Monday, August 27, 2012

Bond Investors Scoff At Credit Risk

source:  Barron's, August 25, 2012

It was only a couple of years ago that investors were worried by municipal credit worthiness.

Wall Street analyst Meredith Whitney - who famously blew the whistle on the sorry state of the banking system in 2007 - went on the the CBS news program 60 Minutes in December 2010 to warn of impending crisis in the municipal credit markets.

After her appearance, municipal bond prices cratered, as panicked investors dumped their holdings.  Eventually, though, the markets stabilized, and when actual municipal defaults actually declined in 2011 Ms. Whitney's remarks were quickly dismissed.

But the state of municipal finances is still precarious, as last weekend's front page article in Barron's made clear.

The chart above is taken from the Barron's piece.

The most interesting part of the chart is on the states listed in the lower right hand side, on the bottom.

Take for example the state with the highest ratio of debt + pension liability to GDP, Connecticut.

While this is only one measure of credit risk, the fact that the Nutmeg State has a higher level of debt obligations than any other state in the United States would lead one to believe that Connecticut debt should trade at a considerable yield premium to other states.

But, as the chart shows. the demand for tax-free Connecticut paper is such that the state really is not being penalized at all in the secondary market.

Massachusetts, by the way, is not all that much better, as can be seen.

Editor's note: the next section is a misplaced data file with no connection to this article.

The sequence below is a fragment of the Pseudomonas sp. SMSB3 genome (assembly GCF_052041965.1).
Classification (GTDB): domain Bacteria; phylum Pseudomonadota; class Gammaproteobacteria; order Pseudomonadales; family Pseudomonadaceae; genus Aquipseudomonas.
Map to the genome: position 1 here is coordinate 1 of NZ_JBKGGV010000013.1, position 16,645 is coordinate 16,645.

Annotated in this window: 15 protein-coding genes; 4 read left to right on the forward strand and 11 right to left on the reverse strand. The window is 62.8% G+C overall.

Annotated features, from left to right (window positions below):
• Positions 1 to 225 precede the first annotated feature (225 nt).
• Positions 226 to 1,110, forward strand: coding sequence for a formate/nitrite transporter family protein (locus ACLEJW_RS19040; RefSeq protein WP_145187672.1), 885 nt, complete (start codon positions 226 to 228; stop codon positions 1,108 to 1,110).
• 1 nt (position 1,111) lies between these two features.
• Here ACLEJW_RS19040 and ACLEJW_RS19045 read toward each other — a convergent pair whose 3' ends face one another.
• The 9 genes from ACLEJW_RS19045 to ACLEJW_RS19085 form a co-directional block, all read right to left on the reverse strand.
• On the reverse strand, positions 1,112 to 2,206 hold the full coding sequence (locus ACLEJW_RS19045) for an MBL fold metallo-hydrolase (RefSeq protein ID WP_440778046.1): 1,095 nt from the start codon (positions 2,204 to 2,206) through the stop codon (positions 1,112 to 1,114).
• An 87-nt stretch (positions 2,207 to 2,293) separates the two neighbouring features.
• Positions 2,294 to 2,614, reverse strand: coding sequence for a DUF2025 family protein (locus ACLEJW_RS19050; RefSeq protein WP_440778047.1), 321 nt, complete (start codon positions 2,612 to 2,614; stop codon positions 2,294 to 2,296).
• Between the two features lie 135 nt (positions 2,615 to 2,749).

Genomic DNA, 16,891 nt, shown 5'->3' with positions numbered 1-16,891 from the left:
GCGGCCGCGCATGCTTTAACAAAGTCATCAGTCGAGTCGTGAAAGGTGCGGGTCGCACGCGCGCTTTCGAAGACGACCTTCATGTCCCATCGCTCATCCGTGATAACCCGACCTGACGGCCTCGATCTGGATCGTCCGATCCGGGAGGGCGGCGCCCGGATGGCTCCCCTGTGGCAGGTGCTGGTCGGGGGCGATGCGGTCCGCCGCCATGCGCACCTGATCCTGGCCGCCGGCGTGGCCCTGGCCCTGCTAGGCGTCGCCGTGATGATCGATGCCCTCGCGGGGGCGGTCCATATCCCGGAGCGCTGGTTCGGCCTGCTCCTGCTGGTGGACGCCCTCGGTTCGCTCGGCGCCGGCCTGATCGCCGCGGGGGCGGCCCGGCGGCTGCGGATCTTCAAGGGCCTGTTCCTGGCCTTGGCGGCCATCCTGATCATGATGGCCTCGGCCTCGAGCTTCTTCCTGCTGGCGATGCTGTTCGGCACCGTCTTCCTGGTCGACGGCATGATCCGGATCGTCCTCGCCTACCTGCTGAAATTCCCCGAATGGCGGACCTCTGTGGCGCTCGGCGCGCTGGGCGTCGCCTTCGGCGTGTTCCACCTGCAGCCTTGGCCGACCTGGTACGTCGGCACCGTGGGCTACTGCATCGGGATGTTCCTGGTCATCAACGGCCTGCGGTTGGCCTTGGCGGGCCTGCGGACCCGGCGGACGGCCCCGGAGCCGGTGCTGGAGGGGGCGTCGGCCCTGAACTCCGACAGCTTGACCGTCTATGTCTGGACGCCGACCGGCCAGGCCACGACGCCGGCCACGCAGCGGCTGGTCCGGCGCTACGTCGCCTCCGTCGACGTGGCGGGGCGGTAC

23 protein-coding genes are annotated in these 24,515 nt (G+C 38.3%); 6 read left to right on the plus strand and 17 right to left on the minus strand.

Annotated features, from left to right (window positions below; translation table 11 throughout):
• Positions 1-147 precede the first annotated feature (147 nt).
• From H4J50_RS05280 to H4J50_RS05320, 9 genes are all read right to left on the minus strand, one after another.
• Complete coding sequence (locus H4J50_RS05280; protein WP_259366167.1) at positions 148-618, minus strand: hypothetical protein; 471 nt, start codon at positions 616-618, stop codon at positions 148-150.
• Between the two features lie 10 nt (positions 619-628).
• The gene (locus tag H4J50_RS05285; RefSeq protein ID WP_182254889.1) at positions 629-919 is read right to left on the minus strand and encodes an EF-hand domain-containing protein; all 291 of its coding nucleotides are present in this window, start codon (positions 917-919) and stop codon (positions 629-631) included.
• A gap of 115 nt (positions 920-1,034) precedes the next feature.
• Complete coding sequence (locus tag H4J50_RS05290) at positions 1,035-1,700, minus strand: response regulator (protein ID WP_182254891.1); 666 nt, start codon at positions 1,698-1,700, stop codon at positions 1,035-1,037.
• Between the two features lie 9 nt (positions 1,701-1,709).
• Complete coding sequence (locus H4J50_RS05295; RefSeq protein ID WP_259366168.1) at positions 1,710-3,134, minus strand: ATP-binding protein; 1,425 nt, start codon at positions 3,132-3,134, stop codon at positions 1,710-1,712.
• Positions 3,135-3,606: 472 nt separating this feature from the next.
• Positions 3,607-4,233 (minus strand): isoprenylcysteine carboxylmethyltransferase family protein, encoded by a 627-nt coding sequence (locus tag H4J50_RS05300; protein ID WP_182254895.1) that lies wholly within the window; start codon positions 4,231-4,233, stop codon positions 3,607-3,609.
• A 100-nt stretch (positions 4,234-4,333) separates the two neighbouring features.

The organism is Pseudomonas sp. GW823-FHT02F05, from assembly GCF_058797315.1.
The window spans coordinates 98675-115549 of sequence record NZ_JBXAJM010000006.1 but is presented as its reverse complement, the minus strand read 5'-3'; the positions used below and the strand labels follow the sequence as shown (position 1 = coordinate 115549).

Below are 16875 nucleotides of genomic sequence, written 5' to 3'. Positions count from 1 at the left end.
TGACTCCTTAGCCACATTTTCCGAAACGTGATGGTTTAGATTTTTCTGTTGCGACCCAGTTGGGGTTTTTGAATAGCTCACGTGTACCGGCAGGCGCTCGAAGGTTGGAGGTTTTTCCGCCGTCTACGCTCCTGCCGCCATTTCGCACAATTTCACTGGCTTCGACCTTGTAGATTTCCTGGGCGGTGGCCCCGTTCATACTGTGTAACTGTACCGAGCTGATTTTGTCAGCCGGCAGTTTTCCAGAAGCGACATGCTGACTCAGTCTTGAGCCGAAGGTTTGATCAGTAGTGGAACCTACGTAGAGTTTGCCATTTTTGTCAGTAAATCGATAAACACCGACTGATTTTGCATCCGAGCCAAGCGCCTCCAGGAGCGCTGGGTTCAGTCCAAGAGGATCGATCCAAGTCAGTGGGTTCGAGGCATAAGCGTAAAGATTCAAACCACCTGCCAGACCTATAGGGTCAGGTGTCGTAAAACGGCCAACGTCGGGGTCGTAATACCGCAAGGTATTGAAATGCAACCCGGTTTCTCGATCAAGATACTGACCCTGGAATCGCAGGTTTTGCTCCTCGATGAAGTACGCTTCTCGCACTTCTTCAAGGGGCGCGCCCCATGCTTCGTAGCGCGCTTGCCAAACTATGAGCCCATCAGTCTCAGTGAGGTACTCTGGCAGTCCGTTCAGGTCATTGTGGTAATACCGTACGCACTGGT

The lack of regard for risk in the bond market stands in stark contrast to the stock market.

The best performing sectors in the stock market over the last 18 months or so have had two characteristics in common:  stable business models and high dividend yields. Thus, utilities; telecom; and consumer staples have been strong relative performers, while the growth sectors of the market have been largely ignored.

In the bond market, meanwhile, the desire for yield has overtaken any concerns about credit quality.

The Financial Times noted last week that sales of junk bonds have reached $220 billion so far in 2012, the second-largest level ever. Only in 2011 - when sales of below-investment grade securities hit $235 billion during the same time period - has issuance reached this lofty level.

Meanwhile, Europe and Asian issuers are also finding a robust appetite for their debt offerings, despite the widely-publicized economic concerns. In Europe, roughly $12 billion in corporate debt has been issued in August compared to an average $8 billion, according to the FT.  In Asia, nearly $41 billion has been issued compared to the historic monthly average of $27 billion.

Demand for municipal debt has followed the same trends as the taxable markets.  Robust demand for municipal bonds has pushed yields to historic low levels.

But when the Oracle of Omaha starts reducing his exposure to municipals, should others take note? Here's what Barron's wrote:

That {municipal debt} strain was brought into sharper focus recently with Berkshire Hathaway's disclosure that it had terminated $8 billion of municipal derivatives contracts. Those contracts were effectively bullish bets on state finances. Berkshire CEO Warren Buffett is bullish no more. The company's $30 billion bond portfolio is light in munis, and Buffett is warning about rising municipal bankruptcies and of the risks of insuring tax-exempt debt. "The stigma probably has been reduced when you get very sizable cities like Stockton and San Bernardino to do it," Buffett told Bloomberg television last month, referring to the bankruptcy of the two California cities. The fiscal pain -- and credit risk -- is more pronounced at the local than state level.